In addition to Alex Jones, the Disinformation Company has also been responsible for a number of apparently establishment-critical or conspiracy-inclined documentaries, such Outfoxed: Rupert Murdoch’s War on Journalism (2004), Uncovered: The Whole Truth About the Iraq War (2004), Bush Family Fortunes: The Best Democracy Money Can Buy (directed by Greg Palast), Wal-Mart: The High Cost of Low Price (2005), Iraq for Sale: The War Profiteers (2006), Slacker Uprising (a movie of Michael Moore’s tour of colleges in swing states during the 2004 election, as well as 9/11: Press for Truth (2006), 9/11 Mysteries (2006).
Disinformation, also known as Disinfo Nation, was a television show hosted by Metzger, which aired for two seasons on Channel 4’s late night “4Later” programming block in the UK. The sixteen 30-minute episodes produced for C4 were then cut down to four one-hour “specials,” intended for the Sci Fi Channel in America, but never aired due to their controversial content. Those four shows have subsequently been released on a DVD, with a second bonus disc presenting highlights of DisinfoCon, a twelve-hour event held in 2000, featuring Metzger, and a host of occult celebrities, including Marilyn Manson, Kenneth Anger, painter Joe Coleman, Douglas Rushkoff, Mark Pesce, Grant Morrison, Robert Anton Wilson, Todd Brendan Fahey and others.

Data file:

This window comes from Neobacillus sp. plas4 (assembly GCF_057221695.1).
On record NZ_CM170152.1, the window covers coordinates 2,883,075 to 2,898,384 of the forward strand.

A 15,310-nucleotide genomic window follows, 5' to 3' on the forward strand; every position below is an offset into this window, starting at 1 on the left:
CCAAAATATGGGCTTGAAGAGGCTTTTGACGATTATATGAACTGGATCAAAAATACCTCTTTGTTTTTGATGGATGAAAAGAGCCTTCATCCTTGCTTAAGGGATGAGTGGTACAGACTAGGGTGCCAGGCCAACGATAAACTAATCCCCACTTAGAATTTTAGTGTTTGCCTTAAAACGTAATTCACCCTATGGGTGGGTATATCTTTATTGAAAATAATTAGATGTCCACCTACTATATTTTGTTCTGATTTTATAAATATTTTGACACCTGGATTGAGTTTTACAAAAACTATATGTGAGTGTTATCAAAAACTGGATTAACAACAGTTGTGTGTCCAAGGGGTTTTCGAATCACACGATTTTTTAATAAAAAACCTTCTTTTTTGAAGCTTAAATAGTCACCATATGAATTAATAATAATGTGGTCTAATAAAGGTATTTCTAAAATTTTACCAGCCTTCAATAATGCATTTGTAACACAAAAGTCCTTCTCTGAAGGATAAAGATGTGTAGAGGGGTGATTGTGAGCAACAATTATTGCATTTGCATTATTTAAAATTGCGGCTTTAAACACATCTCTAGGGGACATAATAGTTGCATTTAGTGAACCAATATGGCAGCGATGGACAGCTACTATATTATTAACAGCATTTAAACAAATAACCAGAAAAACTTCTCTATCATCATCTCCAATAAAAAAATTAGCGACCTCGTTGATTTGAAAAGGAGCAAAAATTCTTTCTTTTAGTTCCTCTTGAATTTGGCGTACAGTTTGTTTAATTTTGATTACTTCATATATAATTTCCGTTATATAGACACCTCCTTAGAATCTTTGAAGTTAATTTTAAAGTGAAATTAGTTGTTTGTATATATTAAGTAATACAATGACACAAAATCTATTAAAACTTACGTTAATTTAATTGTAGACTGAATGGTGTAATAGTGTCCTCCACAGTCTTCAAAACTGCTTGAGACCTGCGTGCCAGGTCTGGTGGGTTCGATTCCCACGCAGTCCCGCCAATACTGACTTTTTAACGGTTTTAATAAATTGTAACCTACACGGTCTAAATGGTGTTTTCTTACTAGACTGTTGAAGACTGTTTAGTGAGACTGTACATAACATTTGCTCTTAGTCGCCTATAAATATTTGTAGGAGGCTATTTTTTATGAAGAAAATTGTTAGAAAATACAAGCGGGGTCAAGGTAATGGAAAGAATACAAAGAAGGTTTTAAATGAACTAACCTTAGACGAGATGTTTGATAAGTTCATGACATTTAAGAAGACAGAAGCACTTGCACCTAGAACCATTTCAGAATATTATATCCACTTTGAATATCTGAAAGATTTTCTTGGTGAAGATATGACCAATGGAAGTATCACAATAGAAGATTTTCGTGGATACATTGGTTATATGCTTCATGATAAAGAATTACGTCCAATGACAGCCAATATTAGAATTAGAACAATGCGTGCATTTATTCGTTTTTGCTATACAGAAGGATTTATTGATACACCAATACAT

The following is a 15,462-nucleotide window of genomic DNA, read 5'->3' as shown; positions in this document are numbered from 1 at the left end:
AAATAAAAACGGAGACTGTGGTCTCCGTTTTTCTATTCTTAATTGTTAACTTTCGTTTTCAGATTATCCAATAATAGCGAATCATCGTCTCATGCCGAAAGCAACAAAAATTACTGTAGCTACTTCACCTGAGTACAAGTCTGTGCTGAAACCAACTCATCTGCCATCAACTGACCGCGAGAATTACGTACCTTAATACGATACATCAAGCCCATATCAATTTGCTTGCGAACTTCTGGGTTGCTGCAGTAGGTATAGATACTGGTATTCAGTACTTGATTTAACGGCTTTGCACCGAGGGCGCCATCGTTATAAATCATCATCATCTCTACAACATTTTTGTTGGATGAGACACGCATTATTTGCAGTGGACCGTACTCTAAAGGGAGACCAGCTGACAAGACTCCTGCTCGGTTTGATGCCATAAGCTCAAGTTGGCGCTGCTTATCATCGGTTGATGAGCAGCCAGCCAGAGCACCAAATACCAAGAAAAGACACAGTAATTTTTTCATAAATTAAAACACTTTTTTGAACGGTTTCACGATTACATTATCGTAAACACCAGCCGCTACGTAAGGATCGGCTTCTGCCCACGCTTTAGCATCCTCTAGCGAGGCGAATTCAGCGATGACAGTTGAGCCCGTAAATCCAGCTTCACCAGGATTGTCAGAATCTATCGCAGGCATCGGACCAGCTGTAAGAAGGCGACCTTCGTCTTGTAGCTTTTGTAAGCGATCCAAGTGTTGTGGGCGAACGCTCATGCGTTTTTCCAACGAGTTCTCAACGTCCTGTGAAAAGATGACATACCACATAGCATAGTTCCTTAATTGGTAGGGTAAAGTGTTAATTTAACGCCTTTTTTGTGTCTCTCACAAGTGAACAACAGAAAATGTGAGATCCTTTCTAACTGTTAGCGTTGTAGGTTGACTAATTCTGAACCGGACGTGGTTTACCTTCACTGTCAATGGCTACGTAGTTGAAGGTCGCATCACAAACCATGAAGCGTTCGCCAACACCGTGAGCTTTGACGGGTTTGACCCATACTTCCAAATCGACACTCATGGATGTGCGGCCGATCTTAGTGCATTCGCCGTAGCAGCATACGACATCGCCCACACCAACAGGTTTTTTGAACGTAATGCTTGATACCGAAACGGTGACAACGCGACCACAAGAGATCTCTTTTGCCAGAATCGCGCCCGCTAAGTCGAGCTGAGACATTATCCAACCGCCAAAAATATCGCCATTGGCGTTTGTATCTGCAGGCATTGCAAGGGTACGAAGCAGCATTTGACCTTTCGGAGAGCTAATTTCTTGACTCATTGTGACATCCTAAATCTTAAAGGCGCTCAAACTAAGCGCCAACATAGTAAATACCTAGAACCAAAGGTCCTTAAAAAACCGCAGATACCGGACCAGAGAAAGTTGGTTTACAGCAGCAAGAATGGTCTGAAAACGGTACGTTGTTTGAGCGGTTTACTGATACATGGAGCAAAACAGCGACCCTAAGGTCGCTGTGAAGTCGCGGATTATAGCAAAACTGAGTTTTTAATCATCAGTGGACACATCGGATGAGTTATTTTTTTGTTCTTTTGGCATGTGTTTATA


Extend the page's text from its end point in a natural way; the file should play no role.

The bizarre irony is that, Disinformation seems to produce just that: disinformation. A telling example is Metzger’s interview on Disinfo Nation of Ted Gunderson, a former FBI agent who is known for his investigations of a secret and widespread network of groups in the US who kidnap children and subject them to Satanic ritual abuse and human sacrifice. However, Metzger’s “documentary” is obviously a mockery, in the Discordian style of “humor,” and the playing of both sides typical of Robert Anton Wilson. Gunderson’s focus has been on abuse within the CIA and military establishment, and he mentions that southern California is a pivotal area of Satanic cult activity. However, although Meztger’s documentary claims to be a “deep and undercover look” at the “shadowy figures” in Satanism today, he juxtaposes Gunderson’s comments by reporting on a pitiful group of bumpkin Satanist wannabes.
[interviews with the author: